Sometimes going through a big life event changes people. This post is just to address if I think all this heart stuff and struggling to get back on my feet changed me.
I think it has. Whether it has in a better or worse way can certainly be debated…
A lot of people say that almost dying helps them feel the need to “live every moment.” I’m proud to say that I never felt that. It was nice to know that I was already on a trajectory that I liked before I entered the hospital. I was running a lot, losing weight, getting healthier. I was working and writing a lot.
I worked on the aspects of my life that were important to me – my career and improving my health. And I didn’t really have any “I wish” moments in the hospital other than “I wish I wasn’t here right now. I wish I was out doing the stuff I’m already doing.”
That may sound braggy, but I am so human, and I make plenty of mistakes in life. I think it’s okay to be proud of the time when I was actually doing something pretty right.
Then I fell apart a little… okay, maybe a lot. As you’ve read in the story, I was a mess. I moved a lot. I didn’t always know where I’d be living. I lost all the fitness and speed I’d worked for. I ended up transitioning out of theater and into reality TV because it paid more, and it just kind of happened. And I let it.
It’s maybe easier to be more bullheaded when you don’t have to worry about basic survival stuff. When the going got really tough, what did I do? I just settled and moved to L.A. and took a nice, comfortable job and lived in a nice, comfortable apartment. I look back on the last few years of my life, and I don’t see really anything all that special.
When I graduated high school, everyone (including me) thought I was gonna do some amazing stuff. After high school, before I got sick, everyone kept thinking I would do amazing stuff.
Now all I am is someone who takes the comfy reality TV paychecks and lives a very normal life.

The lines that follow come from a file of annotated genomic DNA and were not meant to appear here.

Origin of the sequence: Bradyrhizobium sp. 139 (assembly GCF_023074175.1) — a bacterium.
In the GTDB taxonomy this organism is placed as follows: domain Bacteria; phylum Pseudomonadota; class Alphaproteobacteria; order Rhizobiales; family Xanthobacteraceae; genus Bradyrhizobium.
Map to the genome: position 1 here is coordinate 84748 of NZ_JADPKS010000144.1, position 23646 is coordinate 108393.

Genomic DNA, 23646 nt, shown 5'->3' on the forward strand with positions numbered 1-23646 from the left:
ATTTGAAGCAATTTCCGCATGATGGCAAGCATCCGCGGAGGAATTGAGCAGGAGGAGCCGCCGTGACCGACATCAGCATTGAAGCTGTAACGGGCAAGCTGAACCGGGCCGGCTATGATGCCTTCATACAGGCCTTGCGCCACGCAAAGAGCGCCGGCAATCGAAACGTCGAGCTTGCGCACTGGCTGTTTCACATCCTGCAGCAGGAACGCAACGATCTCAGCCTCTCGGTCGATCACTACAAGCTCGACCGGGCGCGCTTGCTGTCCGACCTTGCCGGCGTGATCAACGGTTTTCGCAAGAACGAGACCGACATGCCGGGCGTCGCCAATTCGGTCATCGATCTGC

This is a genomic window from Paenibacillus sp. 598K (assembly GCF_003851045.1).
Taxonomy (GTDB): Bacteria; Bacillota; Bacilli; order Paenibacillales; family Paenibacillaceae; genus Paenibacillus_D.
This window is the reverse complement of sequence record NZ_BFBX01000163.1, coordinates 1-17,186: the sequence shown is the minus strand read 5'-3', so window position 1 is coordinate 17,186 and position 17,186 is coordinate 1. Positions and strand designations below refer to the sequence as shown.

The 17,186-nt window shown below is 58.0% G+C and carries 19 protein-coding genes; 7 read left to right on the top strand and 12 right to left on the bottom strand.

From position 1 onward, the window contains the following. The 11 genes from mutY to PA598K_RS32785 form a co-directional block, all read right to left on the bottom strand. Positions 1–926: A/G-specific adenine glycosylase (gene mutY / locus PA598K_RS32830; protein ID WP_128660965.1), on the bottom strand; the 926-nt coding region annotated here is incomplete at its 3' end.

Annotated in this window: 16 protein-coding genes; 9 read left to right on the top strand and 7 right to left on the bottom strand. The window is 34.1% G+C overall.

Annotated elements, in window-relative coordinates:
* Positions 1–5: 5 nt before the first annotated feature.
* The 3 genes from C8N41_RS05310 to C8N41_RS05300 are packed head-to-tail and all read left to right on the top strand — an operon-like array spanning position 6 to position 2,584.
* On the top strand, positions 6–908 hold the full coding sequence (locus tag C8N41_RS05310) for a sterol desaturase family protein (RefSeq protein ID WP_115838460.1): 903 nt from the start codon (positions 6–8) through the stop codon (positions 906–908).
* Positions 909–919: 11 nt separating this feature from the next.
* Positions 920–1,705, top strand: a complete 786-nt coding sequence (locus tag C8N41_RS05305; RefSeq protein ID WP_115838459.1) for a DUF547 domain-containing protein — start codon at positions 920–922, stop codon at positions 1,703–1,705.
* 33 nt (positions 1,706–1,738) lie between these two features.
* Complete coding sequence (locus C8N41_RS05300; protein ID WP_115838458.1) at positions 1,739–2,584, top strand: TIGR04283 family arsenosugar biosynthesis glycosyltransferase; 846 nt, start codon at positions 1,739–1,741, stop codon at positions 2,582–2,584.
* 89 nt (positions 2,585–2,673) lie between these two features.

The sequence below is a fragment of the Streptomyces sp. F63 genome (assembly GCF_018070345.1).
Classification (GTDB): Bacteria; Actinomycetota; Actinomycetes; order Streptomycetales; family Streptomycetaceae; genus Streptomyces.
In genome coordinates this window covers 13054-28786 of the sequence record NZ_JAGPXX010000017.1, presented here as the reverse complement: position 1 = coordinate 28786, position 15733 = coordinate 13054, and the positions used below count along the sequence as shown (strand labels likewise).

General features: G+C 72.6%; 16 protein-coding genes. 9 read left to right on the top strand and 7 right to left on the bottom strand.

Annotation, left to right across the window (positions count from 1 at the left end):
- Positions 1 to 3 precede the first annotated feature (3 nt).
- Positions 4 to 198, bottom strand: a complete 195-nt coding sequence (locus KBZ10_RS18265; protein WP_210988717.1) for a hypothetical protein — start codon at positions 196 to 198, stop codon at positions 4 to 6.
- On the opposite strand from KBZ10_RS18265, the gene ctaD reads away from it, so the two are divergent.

And here’s something weird. A part of me maybe wants a normal life. There is a huge part of me that talks about going to “real” college, and maybe doing something in the medical field. From the time I was a toddler to the time I got sick, I never questioned myself or my chosen field. I don’t like feeling flounder-y. That’s not who I am. I’m a crazy fighter. Or at least, I used to be.
After my surgery, I almost felt like I’d lost my “superpower” – whatever it was that made me, me. Is my personality wrapped up in some random extra fibers on my heart? No. Of course not. But it did feel like I changed.
I don’t live my jobs anymore. I don’t have a life that revolves around work. Maybe that’s healthy. Maybe it’s not. I don’t know. I like it and I don’t like it. I liked living my work, and always being too busy for any vacations. But, now I’m used to taking time for me. That’s nice too, but still a weird feeling.
My drive, my craziness, it’s in me somewhere. I’ve seen glimmers of it this past year.
But I’m not as crazy. And unfortunately, I don’t know that I’m as driven as I used to be. I don’t know exactly what happened. I don’t know precisely how to get it back. I do know that I try everyday to be a better person than I was the day before.
And this whole thing of being a “better person,” and being more understanding and compassionate to the people around me – that’s new. I’ve softened since my whole ordeal – which also could be good, or it could be bad.
I don’t always like myself, but I do some pretty okay things.
Will I ever be who I was? I don’t know…
More thoughts coming tomorrow.